Stop Talking About Prices
You’re an Indy Garden Center, and you don’t have the lowest prices. And that’s okay: your customers expect higher prices. So isn’t it time to stop talking about prices and start talking about what your customers want to hear?
“Quality is remembered long after the price is forgotten.”
– Ed Sabol
Independent Garden Centers are more different from each other than alike. Like the Dirty Dozen and the Island of Misfit Toys, we are united more by purpose than products.
One of the things we do have in common is our prices. They aren’t the lowest; they’re often the highest.
Universally, Garden Center Owner tell me that, “it’s okay we have high prices because we have better quality.” To which I ask: “So why are you always talking about your prices?”
Stop Reminding People
Sending your customers a flyer full of prices is like Trump tweeting about Russia: it changes the conversation to a topic that you don’t want to talk about.
You can’t get into the mud with Sam’s Club and Costco. You. Just. Can’t. And frankly, your customers don’t want you to. It’s not the business model they signed up for.
Your customers expect to pay more when they come to you. They’ve accepted that, often more than we Owners have. In return, they want consistent quality, they want patient guidance, and they want a remarkable experience. They want everything that Sam’s Club can’t give them.
Think about your Target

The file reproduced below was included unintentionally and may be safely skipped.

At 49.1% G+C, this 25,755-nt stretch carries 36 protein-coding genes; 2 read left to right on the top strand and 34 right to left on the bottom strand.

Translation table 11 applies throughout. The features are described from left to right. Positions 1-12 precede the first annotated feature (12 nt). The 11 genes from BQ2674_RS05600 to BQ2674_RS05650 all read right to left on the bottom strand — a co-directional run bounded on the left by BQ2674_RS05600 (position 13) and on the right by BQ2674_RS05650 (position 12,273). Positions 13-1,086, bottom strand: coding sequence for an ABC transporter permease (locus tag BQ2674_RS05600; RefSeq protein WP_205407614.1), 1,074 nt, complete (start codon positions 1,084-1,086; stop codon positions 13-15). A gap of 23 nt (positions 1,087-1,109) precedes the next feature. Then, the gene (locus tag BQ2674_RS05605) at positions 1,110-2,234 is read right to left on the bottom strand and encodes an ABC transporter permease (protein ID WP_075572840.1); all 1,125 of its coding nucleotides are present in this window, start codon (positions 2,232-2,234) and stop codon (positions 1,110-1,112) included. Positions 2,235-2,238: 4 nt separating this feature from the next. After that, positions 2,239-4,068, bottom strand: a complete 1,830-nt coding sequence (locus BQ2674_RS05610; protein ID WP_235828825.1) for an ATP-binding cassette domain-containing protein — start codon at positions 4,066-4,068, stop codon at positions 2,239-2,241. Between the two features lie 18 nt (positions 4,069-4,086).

The gardening industry is wringing its hands over how to get Millennials in-store. Baby Boomer women are our core, but it’s shrinking.
Millennials were born with devices in their hands. If all they wanted was the lowest price, they have the technical savvy to buy online at prices you never knew existed.
Companies who have build their business models on price alone should be terrified. We should be energized.
Your target customer doesn’t want you to talk about price. She wants a unique experience, to learn to grow her own food, and to not be spoken down to because she doesn’t know that an apple is in the Malus family. She’s your business’s future, and you’re telling her what she doesn’t expect or want to hear from you.
What’s in your Email Newsletter?
My job is to make the Garden Centers I work with digital marketing superstars. I keep my ear to the tracks and have signed up for hundreds of email newsletters from GCs across North America.
Almost all the email newsletters I get talk only about 1 thing: price.
Now, if I’m your customer, you bet I want to know if you’re having a sale. A big sale might even be a way to entice new customers. But does that have to be your headline every… single… time?
According to MailChimp, which boasts 1.5 million business clients, the average Open Rate for a retail email, which are price-focused, is 18%. So if your list is 10,000, 1800 people open it. They’re your die-hard base.
Hobby-based emails, which contain content about people’s’ interests, average 28%. That’s another thousand eyes looking at your advertising just because you changed the conversation from price to interest.
If you’ve got a content strategy in place to deliver helpful blogs, videos, etc to your customers that reflect their biggest gardening questions, you’ll see almost half your audience opening your email and blow the benchmarks out of the water.
It’s Tuesday afternoon in your Garden Center. Sales are slumping and you need to spark excitement. The question around the meeting table is to drive traffic this weekend. The inevitable answer: 30% off ____.
Talking about price is the quick answer. When sale are down, it’s the downright irresistible answer.
Changing the conversation, so you’re helping instead of selling, takes planning. It’s a long term process to wean ourselves off a constant stream of 30% off this, and Buy-Two-Get-1-Free that.
You’re going to need sales. But if your defining features are everything but prices, shouldn’t talking about prices come last, too?